January 1st, 2016

Research uses MRI to identify attention deficit hyperactivity disorder

By Catherine Robertson Souter

When magnetic resonance imaging, or MRI, was first introduced as a diagnostic tool in the 1990s, a new world was opened to researchers as the scans provided a novel way to look at the inner workings of the human body. Now, researchers at Yale University have found a way to use the MRI to see even further into the human psyche to identify attention problems. In a study recently published in Nature Neuroscience, the Yale team presented evidence that they could correctly identify adults and children with a range of attentional issues through MRI scans that focused on connectivity between [More]

December 1st, 2015

Celebrity stalking: a dangerous combination of obsession, delusion

By Phyllis Hanlon

When Robert John Bardo murdered actress Rebecca Schaeffer in 1989, he drew public attention to the issue of stalking. In response, California passed the first stalking legislation in the country in 1990; by 2000, all 50 states had enacted similar laws, according to the National Center for Victims of Crime. While stalking most often involves perpetrators and victims who are acquainted or related, celebrity stalking captures headlines. According to Gerald Sweet, Ph.D., forensic and police psychologist, co-developer of the Military Veterans Psychology Program and faculty member at William James College (formerly the Massachusetts School of Professional Psychology), celebrity stalking falls [More]

December 1st, 2015

NAMI forum offers multi-faceted workshops

By Susan Gonsalves

Preventing unnecessary arrests and prison time for people with mental health disorders is the goal of the Criminal Justice Diversion Project, a National Alliance on Mental Illness (NAMI) initiative, said June Binney, J.D., director. Personnel from the Fitchburg and Cambridge police departments presented a workshop on “Best Practices in Law Enforcement/Mental Health Partnerships,” at NAMI’s Massachusetts state convention in Leominster on Oct. 31. The Department of Mental Health awards approximately $1.5 million in annual grants to cities and towns to implement specialized training so that officers are better able to respond to incidents involving people with mental illnesses. NAMI created [More]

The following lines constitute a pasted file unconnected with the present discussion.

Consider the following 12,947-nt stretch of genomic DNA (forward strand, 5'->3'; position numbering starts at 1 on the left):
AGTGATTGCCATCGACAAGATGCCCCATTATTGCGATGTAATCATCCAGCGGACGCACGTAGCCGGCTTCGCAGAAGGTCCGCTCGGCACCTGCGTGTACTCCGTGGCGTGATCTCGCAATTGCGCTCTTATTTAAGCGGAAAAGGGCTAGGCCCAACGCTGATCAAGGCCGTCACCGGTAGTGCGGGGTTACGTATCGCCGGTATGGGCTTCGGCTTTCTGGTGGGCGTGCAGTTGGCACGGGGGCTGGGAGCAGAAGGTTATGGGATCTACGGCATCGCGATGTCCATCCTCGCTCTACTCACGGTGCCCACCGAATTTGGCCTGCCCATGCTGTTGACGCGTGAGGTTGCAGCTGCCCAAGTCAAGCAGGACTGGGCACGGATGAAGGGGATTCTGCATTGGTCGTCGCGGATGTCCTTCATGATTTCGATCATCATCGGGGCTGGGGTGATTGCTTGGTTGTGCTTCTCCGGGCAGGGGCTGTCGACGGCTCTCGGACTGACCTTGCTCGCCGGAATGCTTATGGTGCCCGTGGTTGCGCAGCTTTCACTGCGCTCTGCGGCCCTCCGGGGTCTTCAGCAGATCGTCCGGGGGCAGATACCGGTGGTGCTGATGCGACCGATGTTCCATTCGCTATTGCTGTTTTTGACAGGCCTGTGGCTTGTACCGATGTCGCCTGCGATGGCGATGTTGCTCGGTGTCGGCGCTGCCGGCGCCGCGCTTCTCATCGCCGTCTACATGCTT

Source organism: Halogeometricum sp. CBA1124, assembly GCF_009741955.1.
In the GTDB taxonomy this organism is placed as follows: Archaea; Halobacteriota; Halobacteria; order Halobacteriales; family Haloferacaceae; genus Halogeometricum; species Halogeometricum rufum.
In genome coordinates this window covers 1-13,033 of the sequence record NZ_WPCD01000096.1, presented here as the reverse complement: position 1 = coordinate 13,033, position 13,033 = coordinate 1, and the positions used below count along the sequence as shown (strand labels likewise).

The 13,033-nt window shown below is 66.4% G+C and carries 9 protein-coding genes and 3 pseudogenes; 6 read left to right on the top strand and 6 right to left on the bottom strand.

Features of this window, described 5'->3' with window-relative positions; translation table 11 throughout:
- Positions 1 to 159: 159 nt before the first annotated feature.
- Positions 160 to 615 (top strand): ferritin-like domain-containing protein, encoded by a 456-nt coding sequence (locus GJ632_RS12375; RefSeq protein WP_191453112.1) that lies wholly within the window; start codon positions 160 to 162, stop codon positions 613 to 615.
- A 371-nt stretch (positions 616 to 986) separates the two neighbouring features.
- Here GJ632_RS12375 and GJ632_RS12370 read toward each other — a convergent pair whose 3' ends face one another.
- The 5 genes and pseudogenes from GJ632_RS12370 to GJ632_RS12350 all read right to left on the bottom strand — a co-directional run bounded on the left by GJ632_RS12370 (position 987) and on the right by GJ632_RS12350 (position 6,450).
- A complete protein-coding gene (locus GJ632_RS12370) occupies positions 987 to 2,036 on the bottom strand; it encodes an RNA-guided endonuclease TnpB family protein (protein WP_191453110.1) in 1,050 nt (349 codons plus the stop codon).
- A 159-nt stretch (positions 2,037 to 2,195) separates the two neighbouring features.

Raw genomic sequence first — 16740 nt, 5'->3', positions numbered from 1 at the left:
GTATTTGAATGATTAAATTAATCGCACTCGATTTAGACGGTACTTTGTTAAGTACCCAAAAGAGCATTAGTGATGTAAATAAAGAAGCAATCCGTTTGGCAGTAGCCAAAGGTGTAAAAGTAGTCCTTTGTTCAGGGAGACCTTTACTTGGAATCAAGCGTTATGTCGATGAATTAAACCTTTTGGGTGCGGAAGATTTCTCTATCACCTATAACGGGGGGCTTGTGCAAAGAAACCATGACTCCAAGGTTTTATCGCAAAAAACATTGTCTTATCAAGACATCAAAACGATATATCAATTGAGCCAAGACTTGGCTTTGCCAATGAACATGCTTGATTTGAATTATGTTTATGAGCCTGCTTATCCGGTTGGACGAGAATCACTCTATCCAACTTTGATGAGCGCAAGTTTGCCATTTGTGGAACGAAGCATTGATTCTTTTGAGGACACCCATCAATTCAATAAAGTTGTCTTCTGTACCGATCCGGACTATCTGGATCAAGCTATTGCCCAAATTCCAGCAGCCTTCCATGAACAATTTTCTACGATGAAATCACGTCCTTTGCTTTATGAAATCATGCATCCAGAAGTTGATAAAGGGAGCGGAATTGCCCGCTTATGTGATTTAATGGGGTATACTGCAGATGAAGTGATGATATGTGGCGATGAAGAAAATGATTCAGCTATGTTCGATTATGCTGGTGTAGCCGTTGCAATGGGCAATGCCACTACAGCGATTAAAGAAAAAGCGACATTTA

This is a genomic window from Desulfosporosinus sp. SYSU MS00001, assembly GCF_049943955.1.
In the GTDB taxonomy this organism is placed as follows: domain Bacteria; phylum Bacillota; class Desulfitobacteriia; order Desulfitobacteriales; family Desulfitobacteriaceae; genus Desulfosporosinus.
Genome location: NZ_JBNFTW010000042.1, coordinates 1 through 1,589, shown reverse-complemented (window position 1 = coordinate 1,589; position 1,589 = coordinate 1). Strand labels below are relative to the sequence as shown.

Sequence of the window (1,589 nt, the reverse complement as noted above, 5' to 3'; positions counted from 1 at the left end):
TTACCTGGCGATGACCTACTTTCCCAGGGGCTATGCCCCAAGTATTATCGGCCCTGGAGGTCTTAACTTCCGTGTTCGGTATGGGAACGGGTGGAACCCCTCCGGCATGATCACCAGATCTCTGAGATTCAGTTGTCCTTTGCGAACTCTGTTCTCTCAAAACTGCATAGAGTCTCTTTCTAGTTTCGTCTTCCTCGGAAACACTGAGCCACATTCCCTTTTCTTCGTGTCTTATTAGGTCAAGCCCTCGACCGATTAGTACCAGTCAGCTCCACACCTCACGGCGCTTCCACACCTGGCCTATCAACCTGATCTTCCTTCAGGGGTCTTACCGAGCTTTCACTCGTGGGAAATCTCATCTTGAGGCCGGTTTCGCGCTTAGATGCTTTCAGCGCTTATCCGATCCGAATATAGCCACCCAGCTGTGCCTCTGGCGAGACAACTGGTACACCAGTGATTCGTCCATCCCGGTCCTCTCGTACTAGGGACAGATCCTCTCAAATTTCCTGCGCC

December 1st, 2015

Violence toward staff of concern at Worcester Recovery Center

By Rivkela Brodsky

When the Worcester Recovery Center and Hospital opened in 2012 it was touted as a state-of-the art facility that emphasized the “natural structure of home, neighborhood and community.” The $305 million, 430,000-square foot structure, with 320 beds – 60 for adolescents and 260 for adults – was built to have a “non-institutional look” where the “intent is to provide a private, quieter space.” However, there has not been much quiet at the hospital as of late. The hospital has seen a dramatic rise in incidents of violence against staff by patients – far and above anything the Massachusetts Nurses Association [More]

December 1st, 2015

Mental health screenings come out in the open

By Janine Weisman

G“et a CHECK-UP from the NECK UP?” The sign next to the sleek looking kiosk in the first floor lobby of the rec center at Drexel University in Philadelphia invites students, faculty and staff and the general public to take anonymous, two-minute screenings to test for depression, anxiety, alcohol use, eating disorders or other mental health concerns. The MindKare kiosk by Screening for Mental Health, a nonprofit organization in Wellesley Hills, Mass., takes mental health screenings into public view just like blood-pressure check-ups at the local pharmacy. Installed last May, the Drexel rec center kiosk is the first such public [More]